Neighborhoods should be designed to include transit, parks, schools, and stores within walking distance, which is defined as 0.5-kilometers. Having a variety of destinations in neighborhood clusters encourages people to meet close to home, decreasing the need for vehicular travel and improving overall safety.

In the Coyoacan neighborhood of Mexico City, the prevalence of shops and public spaces encourage walking while discouraging vehicular traffic. Recalling an earlier area before sprawl took over the city, Coyoacan’s cobbled streets lead to garden plazas where street vendors gather.

Santa Catalina Plaza and Church located on Avenida Sosa in the Coyoacan borough of Mexico City / Thelmadatter

Santa Catalina Plaza and Church located on Avenida Sosa in the Coyoacan borough of Mexico City / Thelmadatter

Population Density

A 2009 study cited in the report found that for an increase in density of 100 persons per square mile, there was a 6 percent reduction in injurious crashes and a 5 percent reduction in all crashes after controlling for vehicle miles traveled, street connectivity, and land use. In contrast to more sprawling cities, high-density cities not only reduce the need for vehicle travel, but also reduce the need for their associated infrastructure, such as roads and sewers.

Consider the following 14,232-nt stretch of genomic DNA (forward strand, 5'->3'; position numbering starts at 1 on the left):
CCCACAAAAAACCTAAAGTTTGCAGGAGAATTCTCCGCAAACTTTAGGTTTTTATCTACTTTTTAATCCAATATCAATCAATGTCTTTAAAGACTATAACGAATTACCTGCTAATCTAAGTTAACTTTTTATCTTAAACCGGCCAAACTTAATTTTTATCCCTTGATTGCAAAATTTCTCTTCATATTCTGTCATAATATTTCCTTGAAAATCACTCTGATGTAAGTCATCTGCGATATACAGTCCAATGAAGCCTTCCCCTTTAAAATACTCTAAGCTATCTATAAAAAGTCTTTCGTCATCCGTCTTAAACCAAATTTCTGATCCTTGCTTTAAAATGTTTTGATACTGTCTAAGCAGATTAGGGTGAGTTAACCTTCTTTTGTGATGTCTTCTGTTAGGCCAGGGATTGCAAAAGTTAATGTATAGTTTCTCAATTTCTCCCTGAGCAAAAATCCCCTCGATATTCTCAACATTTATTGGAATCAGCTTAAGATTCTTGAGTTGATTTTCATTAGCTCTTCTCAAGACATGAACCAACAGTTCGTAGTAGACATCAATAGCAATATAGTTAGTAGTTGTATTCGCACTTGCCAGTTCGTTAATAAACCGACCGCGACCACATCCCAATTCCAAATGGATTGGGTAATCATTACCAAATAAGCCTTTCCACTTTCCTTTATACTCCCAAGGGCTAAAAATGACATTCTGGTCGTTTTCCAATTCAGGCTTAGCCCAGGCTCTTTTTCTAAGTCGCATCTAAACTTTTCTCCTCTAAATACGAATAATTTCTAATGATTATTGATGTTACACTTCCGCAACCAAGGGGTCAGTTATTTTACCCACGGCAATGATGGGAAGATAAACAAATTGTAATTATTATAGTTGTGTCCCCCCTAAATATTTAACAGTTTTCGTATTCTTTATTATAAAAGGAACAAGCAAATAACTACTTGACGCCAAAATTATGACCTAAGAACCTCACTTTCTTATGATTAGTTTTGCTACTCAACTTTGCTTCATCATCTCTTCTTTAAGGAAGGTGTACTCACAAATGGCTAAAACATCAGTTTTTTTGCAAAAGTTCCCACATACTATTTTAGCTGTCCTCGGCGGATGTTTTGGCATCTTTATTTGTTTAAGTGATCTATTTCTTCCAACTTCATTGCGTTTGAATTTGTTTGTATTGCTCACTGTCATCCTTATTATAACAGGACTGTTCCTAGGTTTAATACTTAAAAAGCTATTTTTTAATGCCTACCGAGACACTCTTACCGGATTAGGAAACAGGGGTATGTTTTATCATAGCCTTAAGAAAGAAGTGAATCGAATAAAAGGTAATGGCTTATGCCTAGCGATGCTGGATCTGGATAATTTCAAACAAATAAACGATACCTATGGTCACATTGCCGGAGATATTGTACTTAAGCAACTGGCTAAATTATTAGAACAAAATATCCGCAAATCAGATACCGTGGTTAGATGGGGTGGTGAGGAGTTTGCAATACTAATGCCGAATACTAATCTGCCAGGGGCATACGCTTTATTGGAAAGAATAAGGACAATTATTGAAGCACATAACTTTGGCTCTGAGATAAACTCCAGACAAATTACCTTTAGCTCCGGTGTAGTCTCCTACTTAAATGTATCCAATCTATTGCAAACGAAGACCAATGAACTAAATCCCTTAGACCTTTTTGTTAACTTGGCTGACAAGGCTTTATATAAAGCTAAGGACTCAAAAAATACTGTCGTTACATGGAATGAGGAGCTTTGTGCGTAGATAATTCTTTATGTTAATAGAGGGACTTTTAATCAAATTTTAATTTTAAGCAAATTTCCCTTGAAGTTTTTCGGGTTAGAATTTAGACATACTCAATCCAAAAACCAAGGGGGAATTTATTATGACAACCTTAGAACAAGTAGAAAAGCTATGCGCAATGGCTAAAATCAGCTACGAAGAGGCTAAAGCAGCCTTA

Tokyo has successfully developed high-density mixed-use neighborhoods near rail and bus stations. According to the report, Tokyo has a traffic fatality rate of 1.3 per 100,000 residents. Compare this rate to Atlanta, Georgia, one of the most sprawled-out cities in the U.S., which has 9.7 traffic fatalities per 100,000 residents.

Street in Jiyugaoka,Tokyo

Street in Jiyugaoka, Tokyo / Cozyroom_mimi (Flickr)

With the percentage of the world’s population living in cities expected to hit 70 percent by 2030, reducing traffic fatalities from unsafe streets should be a priority. Safer streets also increase the quality of life for urbanites, particularly for those in developing countries. WRI’s report shows policymakers, urban designers and planners, and landscape architects what works: designing for pedestrian safety means improving urban health and sustainability overall.